Sunday's coffee concert on an airless, sultry morning on Holywell St was an all-Mozart programme, first a string quartet and then one of his piano concertos scored a quattro – ie for piano soloist and string quartet. On stage we had the Adderbury Ensemble, the band that's the mainstay of this Sunday morning chamber music series, and brainchild of Chris Windass and his associates; Mr Windass being also the promoter of these Coffee Concerts. The personnel mixes and matches to suit the scheduled programme and players' commitments, but I'll call this the Adderbury 'A-Team' since Messrs Windass, David Le Page, Jenny Sacha and Jane Fenton plus pianist Viv McLean are just about the most faithful of all the component players.
I hadn't heard Mozart’s 'Hoffmeister' String Quartet for some time. Unlike many of Mozart’s other string quartets this is not part of a set and so it stands alone. Hoffmeister was a friend and colleague of Mozart’s and also an idiosyncratic music publisher. Mike Wheeler's ever-helpful programme notes talked of its "elusive tone" and "ambiguous character" and immediately after the opening bars, the ready manner in which the music jumps from the key of D to that of B minor illustrates how it's hard to characterise this work.
Generally with Mozart one has a sense of his emotional intention, if not his actual mood when writing down the score. Here these things are tricky to gauge owing to this key shift and others that follow later. There’s a bit of an operatic quality to this work to my ear, and I enjoyed the precision of the ensemble's playing and also their balance, with lots of give-and-take. They dug into the music in the 'menuetto', emphasizing that this is a dance. The minor-key triplet variants of the theme, tossed around among the instruments, provided a more circumspect contrast. I liked also the tender, eloquent opening of the 'adagio'. But above all, despite the beauty of the lyrical lines, there’s an underlying foreboding, a nervousness and restless quality in the work that this performance captured so well.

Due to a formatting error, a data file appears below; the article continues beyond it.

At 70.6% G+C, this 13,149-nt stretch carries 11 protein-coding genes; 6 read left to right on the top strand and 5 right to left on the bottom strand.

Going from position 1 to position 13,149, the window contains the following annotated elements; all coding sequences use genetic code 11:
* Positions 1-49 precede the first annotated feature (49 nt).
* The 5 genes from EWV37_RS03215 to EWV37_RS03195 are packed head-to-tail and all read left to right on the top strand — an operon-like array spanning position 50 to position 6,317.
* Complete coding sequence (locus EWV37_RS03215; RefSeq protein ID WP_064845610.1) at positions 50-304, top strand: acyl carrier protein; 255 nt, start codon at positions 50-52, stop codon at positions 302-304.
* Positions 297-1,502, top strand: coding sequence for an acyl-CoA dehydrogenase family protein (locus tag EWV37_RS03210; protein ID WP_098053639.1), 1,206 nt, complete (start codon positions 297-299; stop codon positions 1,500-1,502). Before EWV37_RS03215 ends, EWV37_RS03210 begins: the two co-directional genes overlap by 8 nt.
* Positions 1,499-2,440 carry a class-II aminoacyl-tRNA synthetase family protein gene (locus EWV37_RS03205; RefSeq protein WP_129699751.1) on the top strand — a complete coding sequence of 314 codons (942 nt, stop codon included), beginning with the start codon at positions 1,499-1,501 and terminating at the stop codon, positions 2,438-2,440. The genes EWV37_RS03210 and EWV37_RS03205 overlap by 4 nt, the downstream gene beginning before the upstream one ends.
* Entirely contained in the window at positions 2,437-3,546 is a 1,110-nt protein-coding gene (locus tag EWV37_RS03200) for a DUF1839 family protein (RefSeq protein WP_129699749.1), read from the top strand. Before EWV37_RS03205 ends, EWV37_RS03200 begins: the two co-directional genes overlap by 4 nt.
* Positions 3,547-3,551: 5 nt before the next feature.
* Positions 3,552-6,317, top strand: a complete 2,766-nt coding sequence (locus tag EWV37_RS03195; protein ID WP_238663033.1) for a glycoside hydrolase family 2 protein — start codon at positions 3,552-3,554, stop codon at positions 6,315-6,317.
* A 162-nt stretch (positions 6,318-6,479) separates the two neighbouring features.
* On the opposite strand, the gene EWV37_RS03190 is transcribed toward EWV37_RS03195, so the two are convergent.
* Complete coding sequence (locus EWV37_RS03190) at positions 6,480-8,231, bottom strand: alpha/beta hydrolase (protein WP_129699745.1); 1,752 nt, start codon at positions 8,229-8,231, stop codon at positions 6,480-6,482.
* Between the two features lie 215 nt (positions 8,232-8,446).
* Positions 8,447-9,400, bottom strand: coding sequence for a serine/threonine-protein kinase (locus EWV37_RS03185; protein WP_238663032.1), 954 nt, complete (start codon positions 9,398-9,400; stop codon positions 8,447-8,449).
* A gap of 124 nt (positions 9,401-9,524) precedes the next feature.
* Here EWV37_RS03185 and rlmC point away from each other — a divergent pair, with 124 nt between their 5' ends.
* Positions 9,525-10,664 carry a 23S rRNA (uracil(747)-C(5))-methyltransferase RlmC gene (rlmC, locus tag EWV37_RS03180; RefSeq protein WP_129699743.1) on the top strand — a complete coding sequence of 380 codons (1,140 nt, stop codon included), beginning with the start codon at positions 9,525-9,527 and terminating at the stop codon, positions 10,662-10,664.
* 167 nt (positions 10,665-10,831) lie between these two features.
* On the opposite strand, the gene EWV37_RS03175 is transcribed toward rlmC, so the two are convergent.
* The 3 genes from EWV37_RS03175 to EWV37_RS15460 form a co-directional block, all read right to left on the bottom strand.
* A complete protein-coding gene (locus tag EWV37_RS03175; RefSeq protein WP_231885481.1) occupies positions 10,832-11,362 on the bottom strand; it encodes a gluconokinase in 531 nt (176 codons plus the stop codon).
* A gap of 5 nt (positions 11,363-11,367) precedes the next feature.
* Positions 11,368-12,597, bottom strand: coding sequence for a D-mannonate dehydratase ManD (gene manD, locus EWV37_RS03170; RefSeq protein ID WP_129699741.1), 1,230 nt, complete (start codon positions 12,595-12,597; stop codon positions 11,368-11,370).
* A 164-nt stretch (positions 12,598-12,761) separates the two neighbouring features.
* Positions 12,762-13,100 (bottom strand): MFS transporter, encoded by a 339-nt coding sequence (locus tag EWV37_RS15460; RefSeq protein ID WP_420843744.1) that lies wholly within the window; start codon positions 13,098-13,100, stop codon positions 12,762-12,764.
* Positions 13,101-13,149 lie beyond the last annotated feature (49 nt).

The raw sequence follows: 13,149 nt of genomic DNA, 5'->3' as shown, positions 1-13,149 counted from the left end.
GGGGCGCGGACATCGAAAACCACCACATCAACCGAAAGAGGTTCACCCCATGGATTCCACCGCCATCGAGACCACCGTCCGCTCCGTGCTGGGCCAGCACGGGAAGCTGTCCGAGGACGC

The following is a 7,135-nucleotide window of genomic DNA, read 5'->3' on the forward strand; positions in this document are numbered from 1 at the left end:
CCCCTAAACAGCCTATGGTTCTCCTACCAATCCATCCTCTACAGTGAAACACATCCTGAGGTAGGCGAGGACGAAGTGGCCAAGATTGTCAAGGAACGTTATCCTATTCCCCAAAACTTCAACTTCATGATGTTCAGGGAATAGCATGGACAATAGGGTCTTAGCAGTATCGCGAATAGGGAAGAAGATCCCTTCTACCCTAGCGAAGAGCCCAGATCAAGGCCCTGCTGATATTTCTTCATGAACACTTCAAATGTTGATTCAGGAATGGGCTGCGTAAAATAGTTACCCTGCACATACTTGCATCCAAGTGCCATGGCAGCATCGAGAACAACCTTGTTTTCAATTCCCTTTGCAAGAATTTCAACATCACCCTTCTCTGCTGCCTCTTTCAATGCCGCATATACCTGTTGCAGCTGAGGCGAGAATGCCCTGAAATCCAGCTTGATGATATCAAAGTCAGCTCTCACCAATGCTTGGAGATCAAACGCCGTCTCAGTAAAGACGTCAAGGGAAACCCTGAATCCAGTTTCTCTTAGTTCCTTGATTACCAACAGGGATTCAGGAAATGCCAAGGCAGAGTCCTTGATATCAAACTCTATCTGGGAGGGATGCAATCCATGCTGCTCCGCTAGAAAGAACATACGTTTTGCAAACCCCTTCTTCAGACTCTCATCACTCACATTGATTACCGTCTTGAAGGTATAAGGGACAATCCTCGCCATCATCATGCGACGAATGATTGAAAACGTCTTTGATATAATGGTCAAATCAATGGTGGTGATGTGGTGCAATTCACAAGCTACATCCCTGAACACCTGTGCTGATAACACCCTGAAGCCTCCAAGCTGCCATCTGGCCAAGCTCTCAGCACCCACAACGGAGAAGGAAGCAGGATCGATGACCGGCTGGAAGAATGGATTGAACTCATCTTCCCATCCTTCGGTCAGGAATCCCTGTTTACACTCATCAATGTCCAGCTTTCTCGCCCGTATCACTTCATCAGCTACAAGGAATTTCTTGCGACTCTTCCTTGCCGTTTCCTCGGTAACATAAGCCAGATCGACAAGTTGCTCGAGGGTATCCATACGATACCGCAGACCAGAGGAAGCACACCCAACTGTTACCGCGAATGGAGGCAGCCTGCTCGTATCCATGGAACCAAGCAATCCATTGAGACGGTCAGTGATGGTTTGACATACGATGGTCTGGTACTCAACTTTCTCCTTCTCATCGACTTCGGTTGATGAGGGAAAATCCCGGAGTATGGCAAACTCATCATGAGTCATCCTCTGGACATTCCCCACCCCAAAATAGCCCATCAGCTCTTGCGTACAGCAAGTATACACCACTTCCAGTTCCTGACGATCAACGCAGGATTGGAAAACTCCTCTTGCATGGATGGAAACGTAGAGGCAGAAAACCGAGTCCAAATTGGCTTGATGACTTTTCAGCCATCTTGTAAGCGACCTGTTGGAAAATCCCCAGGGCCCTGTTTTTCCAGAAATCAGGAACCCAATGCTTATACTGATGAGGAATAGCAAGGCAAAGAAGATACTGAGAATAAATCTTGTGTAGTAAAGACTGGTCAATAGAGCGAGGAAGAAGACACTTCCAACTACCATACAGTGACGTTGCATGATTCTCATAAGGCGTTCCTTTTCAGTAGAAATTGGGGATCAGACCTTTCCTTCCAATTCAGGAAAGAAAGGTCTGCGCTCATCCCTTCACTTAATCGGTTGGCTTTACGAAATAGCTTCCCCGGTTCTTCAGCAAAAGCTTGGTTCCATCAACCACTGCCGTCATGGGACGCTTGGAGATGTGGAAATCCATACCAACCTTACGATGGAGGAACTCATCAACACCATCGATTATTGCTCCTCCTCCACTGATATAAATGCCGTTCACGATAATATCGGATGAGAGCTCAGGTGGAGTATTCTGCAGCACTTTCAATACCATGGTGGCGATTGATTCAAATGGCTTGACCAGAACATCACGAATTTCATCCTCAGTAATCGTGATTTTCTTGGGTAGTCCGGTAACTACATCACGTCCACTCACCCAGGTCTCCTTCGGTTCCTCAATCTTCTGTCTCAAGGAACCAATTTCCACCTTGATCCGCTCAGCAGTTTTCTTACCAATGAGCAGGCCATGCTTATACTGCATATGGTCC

The Piano Concerto No. 12 in A was originally scored for two oboes, two bassoons (optional), two horns, and strings, though Mozart left notes for its presentation, as here, a quattro. It's the middle one of a set of three (Nos. 11, 12 and 13) that Mozart wrote at the back end of 1782 at the age of 26 in Vienna, and composed for a large public. I think this one is the most beautiful of the three. From the opening 'allegro' springy rhythms and melodies were shaped with obvious affection by our players. The cello playing of Jane Fenton, elegant in black with spangly glitter to her jacket and boots, is a delight to watch in that few cellists convey such clear joy in the music; nothing showy, just intense appreciation.
When Viv McLean's piano entered, I thought there was a slight problem with the volume of the instrument. The five musicians were rather cramped on the dais, with Mr McLean well to the rear. I'm not sure whether he was aware of this and consequently compensated just a shade too much; but to my ear the piano sound was a little loud. In the quietest moments of the 'andante', there were also two or three notes in the 'adagio' where you could just about hear the actual hammer action as he depressed the keys. But there's no question Mr McLean has sparkle in his fingers also. This is not lightweight Mozart, for although the music has its frothy aspects, Mr McLean did not pass over depths, and his mining of them was not signposted, and the 'allegro' as a whole (including I think Mozart's own brief cadenza) was integrated and crisply delivered; this was music-making both communicative and intelligent from the ensemble that enjoyed an organic ebb and flow. A Sunday morning treat!